What Are Molecular Markers?

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  • Written By: Daniel Liden
  • Edited By: Jenn Walker
  • Last Modified Date: 07 October 2019
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A molecular marker, also referred to as a genetic marker, is a particular sequence of deoxyribonucleic acid, or DNA, that is identifiable within the context of an entire genome. Researchers use molecular markers to keep track of the locations of particular genes or other noteworthy DNA sequences within a larger strand of DNA. Some molecular markers can only be identified by examining the sequence of genetic information while others can be identified by visual examination of an organism. These markers serve many purposes in biological research, including those of an academic nature and those that are more therapeutic. Academic applications might involve cataloging genes that affect particular traits while therapeutic applications involve researching markers to help identify genetic variations in the hopes of treating disease.

There are many different types of molecular markers of varying lengths and configurations that can be used for many different purposes. Some occur naturally while others are specifically developed by researchers to mark the positions of certain DNA sequences. Various laboratory processes can be used to add molecular markers to particular DNA sequences or to splice DNA strands at points indicated by the presence of molecular markers. Applying some techniques based on such markers allows researchers to make "genetic maps" containing a given organism's coded genetic information.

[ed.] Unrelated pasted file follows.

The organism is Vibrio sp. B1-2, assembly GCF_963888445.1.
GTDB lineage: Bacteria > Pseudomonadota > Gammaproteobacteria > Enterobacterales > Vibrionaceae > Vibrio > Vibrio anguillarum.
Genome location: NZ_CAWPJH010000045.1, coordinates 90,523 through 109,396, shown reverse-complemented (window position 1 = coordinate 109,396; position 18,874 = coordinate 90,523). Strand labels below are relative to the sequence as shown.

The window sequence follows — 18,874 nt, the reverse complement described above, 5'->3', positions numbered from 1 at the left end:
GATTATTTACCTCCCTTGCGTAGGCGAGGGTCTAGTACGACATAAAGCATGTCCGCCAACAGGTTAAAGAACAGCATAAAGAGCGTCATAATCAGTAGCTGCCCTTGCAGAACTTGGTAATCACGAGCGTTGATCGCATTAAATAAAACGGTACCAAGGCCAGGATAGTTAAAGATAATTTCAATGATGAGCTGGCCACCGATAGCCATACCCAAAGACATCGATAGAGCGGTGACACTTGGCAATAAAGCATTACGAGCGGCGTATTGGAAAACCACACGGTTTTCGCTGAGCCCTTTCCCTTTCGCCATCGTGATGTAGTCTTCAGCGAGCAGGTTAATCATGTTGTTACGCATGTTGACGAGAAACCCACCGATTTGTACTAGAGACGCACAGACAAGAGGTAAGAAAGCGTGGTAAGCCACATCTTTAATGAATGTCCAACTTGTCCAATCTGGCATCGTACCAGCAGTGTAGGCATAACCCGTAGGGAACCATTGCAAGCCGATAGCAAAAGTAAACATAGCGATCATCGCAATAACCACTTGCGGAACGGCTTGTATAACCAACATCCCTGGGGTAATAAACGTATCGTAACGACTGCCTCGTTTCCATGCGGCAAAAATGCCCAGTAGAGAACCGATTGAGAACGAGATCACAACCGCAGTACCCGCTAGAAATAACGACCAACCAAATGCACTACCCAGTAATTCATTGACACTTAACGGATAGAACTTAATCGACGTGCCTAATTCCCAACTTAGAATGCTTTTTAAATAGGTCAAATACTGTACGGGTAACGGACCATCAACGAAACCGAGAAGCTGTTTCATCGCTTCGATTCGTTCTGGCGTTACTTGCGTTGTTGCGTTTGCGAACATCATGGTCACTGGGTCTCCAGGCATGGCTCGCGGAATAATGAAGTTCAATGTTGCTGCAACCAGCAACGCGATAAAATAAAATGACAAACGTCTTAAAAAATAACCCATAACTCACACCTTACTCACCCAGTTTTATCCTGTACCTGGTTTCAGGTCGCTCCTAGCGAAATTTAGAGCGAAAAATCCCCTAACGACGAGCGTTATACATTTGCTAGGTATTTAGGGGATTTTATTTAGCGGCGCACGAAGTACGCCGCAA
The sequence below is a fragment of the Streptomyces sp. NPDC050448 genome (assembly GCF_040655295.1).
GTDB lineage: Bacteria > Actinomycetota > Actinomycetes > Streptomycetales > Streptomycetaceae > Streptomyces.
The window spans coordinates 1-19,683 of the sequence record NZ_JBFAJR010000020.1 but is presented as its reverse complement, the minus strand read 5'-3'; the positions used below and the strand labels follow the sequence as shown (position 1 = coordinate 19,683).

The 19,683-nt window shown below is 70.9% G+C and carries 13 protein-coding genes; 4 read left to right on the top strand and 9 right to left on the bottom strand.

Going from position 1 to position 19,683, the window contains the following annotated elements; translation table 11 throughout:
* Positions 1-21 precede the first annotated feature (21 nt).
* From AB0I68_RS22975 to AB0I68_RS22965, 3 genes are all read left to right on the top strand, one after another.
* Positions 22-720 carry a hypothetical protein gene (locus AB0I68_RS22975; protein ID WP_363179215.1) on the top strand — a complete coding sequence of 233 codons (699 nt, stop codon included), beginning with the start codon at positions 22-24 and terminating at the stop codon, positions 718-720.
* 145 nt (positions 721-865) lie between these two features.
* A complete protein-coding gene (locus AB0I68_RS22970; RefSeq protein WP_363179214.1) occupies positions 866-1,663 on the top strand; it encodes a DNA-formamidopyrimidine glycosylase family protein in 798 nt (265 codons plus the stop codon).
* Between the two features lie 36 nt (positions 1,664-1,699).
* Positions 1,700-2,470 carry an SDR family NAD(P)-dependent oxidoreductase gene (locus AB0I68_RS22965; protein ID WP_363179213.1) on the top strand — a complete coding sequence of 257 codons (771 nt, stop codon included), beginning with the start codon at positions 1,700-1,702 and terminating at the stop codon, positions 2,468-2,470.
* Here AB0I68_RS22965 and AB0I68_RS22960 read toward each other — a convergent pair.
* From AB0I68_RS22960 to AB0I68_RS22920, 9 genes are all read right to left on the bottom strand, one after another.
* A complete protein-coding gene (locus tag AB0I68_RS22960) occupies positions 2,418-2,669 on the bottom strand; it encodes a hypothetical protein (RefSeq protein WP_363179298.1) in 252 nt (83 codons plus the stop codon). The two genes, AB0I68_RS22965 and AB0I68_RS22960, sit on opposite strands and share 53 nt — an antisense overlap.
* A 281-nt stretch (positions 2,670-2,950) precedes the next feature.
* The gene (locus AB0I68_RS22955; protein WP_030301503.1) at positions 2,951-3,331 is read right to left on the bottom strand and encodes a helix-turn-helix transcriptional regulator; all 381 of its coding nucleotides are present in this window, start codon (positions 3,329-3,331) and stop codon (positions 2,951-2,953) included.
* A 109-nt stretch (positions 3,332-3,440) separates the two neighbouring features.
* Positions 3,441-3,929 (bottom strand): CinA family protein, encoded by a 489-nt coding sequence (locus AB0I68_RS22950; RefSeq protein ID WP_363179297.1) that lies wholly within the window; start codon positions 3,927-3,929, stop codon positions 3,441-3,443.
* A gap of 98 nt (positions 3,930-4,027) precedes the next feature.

Molecular markers must possess a few distinct traits in order to be useful to researchers. For instance, they must be easy to locate and identify with certainty, as any doubt could call final results of experiments based on markers into question. They must also be polymorphic, meaning that different forms of the gene coded by the marker exist in different organisms of the same species and result in some form of change in the organisms. In general, there is little information to be gained from non-polymorphic sites. Also, polymorphisms lead to visible changes, such as eye color or wing structure, that can be used to identify which organisms have which particular genetic makeup.

Various processes in biological research use molecular markers for a wide range of purposes. They are commonly used to try to determine how specific physical traits or conditions are linked to genetic variables. Sometimes, this is done for purely academic purposes, as researchers are often interested in determining which genes affect which physical traits. It can also be used for therapeutic purposes, though. Some genetic variations, for instance, can lead to disease, so investigating variations in polymorphic molecular markers may lead researchers to some insight about the nature of genetic diseases.


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